In order to provide an double-sampling over the wavelength band from 1 - 5 $\mu $m, the imaging scale is designed to be variable. Three discrete image scales (13, 27 and 55 mas/pixel) sample the wavelengths of interest. These optics are designed to illuminate a 1024 x 1024 array with 27 $\mu $m pixel pitch without vignetting. A fourth set of camera optics is available for a larger pixel scale of about 110 mas/pixel which leads to a field of view of about 73 arcsec in diameter. For each scale (except the slowest camera) the camera systems are split in two wavelength regions, one for 1.0 - 2.5 $\mu $m and a second for 2.0 - 5.0 $\mu $m. Thus, there are seven imaging systems in total, all of which can be used within the K-band (Figure 1). The complete imaging optics are realized as a re-imaging system. Inside the cryostat, just behind the plane-parallel CaF2 entrance window, lies the instrument focal plane. A number of field-limiting masks, slits, coronographic masks or special stripe masks for Wollaston applications can be inserted here. The beam is then collimated by an achromatic LiF/BaF2 doublet giving a well collimated beam and a pupil image all over the wavelength region. Residual chromatic errors are compensated by the individual camera systems. Even though the whole optical system is achromatic, the detector position in the back focal plane of the optics can be remotely adjusted during operation.

Analyzing Optics

CONICA can take 40 filters (1 inch diameter), mounted close to the pupil position. A set of standard broad-band filters, as well as 15 individual narrow band filters are available. In addition, there is a set of blocking filters for the Fabry-Perot. All filters lie behind the pupil, so there is no shift of the pupil image due to different filter thickness. All filters are tilted by 6 degrees to avoid ghost images.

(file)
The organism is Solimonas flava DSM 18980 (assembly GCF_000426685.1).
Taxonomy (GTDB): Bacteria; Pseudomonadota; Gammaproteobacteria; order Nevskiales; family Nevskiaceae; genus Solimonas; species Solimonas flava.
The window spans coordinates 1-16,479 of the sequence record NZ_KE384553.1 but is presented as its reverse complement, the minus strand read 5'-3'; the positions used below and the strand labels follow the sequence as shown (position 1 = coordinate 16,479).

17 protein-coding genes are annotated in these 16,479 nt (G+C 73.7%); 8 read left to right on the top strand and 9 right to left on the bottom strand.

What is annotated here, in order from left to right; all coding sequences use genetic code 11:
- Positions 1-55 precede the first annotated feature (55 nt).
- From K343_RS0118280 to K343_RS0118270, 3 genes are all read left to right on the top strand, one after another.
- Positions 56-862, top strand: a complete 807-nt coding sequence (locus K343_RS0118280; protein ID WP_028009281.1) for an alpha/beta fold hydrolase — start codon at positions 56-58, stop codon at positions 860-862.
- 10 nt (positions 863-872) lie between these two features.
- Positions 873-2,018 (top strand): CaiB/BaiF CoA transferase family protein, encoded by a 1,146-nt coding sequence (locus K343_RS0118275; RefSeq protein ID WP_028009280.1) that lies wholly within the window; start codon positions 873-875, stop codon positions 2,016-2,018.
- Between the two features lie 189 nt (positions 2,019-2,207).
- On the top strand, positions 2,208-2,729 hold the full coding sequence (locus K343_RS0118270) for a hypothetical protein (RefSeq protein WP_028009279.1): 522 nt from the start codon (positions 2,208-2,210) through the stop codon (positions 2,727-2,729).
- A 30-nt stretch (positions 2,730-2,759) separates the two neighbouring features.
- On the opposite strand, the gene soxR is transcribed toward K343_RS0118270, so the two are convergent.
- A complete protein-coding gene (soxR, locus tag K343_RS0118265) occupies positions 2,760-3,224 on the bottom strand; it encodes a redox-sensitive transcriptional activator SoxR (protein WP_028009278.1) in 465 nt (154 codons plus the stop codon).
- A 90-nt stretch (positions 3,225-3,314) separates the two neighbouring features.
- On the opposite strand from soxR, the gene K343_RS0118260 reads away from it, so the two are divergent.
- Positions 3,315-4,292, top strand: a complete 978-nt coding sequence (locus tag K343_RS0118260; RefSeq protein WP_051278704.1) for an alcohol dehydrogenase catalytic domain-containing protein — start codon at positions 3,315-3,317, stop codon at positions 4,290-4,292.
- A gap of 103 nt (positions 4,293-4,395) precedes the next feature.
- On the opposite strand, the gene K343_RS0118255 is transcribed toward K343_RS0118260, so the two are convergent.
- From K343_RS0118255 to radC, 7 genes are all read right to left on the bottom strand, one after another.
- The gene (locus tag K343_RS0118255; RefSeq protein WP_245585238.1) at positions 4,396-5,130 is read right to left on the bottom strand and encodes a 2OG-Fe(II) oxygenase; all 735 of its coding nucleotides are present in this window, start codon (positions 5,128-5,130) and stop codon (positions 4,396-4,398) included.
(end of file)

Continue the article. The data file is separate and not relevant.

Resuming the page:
A cryogenic Fabry-Perot can be inserted into the collimated beam, giving spectroscopic imaging for all available imaging scales at a spectral resolution R $\approx$ 1800 within the K-band.

At present, three grisms of medium resolution R $\approx$ 350 - 2400 per pixel allow long-slit spectroscopy with diffraction limited spatial resolution. An additional grism is on order to cover the whole range of resolution for all wavelengths. Two of the grisms are direct ruled KRS5 for operation at longer wavelengths (up to 5 $\mu $m). The remaining two grisms are replica grisms for the wavelength range from 1.0 - 2.5 $\mu $m (Table 1)

For polarimetric applications two Wollaston prisms and four wire-grid analysers are mounted. Both types of analyzers are suitable for the whole wavelength range.

In front of the cooled camera, a tunable atmospheric dispersion compensator (TADC) at ambient temperature corrects the chromatic dispersion of the atmosphere for higher airmasses. Particularly for the J band a correction is essential, since the dispersion at an airmass of 2 is at the order of the diffraction limited FWHM at this wavelengths. For longer wavelengths, this effect is negligible, allowing the TADC to operate at ambient temperature.